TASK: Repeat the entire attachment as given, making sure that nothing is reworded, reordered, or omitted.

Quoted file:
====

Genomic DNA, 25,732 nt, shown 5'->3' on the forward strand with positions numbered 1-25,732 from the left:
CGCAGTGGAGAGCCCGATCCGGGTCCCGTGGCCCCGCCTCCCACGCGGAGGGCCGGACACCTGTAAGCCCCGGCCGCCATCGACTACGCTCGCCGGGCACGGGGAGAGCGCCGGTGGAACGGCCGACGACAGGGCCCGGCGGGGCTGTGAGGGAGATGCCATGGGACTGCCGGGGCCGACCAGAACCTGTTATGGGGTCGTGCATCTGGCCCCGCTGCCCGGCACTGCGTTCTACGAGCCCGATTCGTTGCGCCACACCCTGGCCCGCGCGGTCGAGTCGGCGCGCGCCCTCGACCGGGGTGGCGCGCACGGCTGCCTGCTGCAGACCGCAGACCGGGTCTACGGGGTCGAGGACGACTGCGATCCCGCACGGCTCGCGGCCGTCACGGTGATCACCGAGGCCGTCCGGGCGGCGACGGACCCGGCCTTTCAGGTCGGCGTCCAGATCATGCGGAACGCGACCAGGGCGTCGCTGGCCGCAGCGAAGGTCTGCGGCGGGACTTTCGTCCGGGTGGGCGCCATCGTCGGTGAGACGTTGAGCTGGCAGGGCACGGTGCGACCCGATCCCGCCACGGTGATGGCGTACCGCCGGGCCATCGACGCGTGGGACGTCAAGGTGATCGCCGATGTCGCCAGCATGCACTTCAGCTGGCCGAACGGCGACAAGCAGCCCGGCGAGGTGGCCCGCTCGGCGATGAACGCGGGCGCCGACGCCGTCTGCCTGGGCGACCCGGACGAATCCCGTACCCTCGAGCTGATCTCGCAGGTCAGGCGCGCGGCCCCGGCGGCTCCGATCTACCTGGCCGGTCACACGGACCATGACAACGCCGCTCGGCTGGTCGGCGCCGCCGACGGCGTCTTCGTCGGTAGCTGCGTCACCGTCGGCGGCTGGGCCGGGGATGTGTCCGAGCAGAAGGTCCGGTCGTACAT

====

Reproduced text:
Genomic DNA, 25,732 nt, shown 5'->3' on the forward strand with positions numbered 1-25,732 from the left:
CGCAGTGGAGAGCCCGATCCGGGTCCCGTGGCCCCGCCTCCCACGCGGAGGGCCGGACACCTGTAAGCCCCGGCCGCCATCGACTACGCTCGCCGGGCACGGGGAGAGCGCCGGTGGAACGGCCGACGACAGGGCCCGGCGGGGCTGTGAGGGAGATGCCATGGGACTGCCGGGGCCGACCAGAACCTGTTATGGGGTCGTGCATCTGGCCCCGCTGCCCGGCACTGCGTTCTACGAGCCCGATTCGTTGCGCCACACCCTGGCCCGCGCGGTCGAGTCGGCGCGCGCCCTCGACCGGGGTGGCGCGCACGGCTGCCTGCTGCAGACCGCAGACCGGGTCTACGGGGTCGAGGACGACTGCGATCCCGCACGGCTCGCGGCCGTCACGGTGATCACCGAGGCCGTCCGGGCGGCGACGGACCCGGCCTTTCAGGTCGGCGTCCAGATCATGCGGAACGCGACCAGGGCGTCGCTGGCCGCAGCGAAGGTCTGCGGCGGGACTTTCGTCCGGGTGGGCGCCATCGTCGGTGAGACGTTGAGCTGGCAGGGCACGGTGCGACCCGATCCCGCCACGGTGATGGCGTACCGCCGGGCCATCGACGCGTGGGACGTCAAGGTGATCGCCGATGTCGCCAGCATGCACTTCAGCTGGCCGAACGGCGACAAGCAGCCCGGCGAGGTGGCCCGCTCGGCGATGAACGCGGGCGCCGACGCCGTCTGCCTGGGCGACCCGGACGAATCCCGTACCCTCGAGCTGATCTCGCAGGTCAGGCGCGCGGCCCCGGCGGCTCCGATCTACCTGGCCGGTCACACGGACCATGACAACGCCGCTCGGCTGGTCGGCGCCGCCGACGGCGTCTTCGTCGGTAGCTGCGTCACCGTCGGCGGCTGGGCCGGGGATGTGTCCGAGCAGAAGGTCCGGTCGTACAT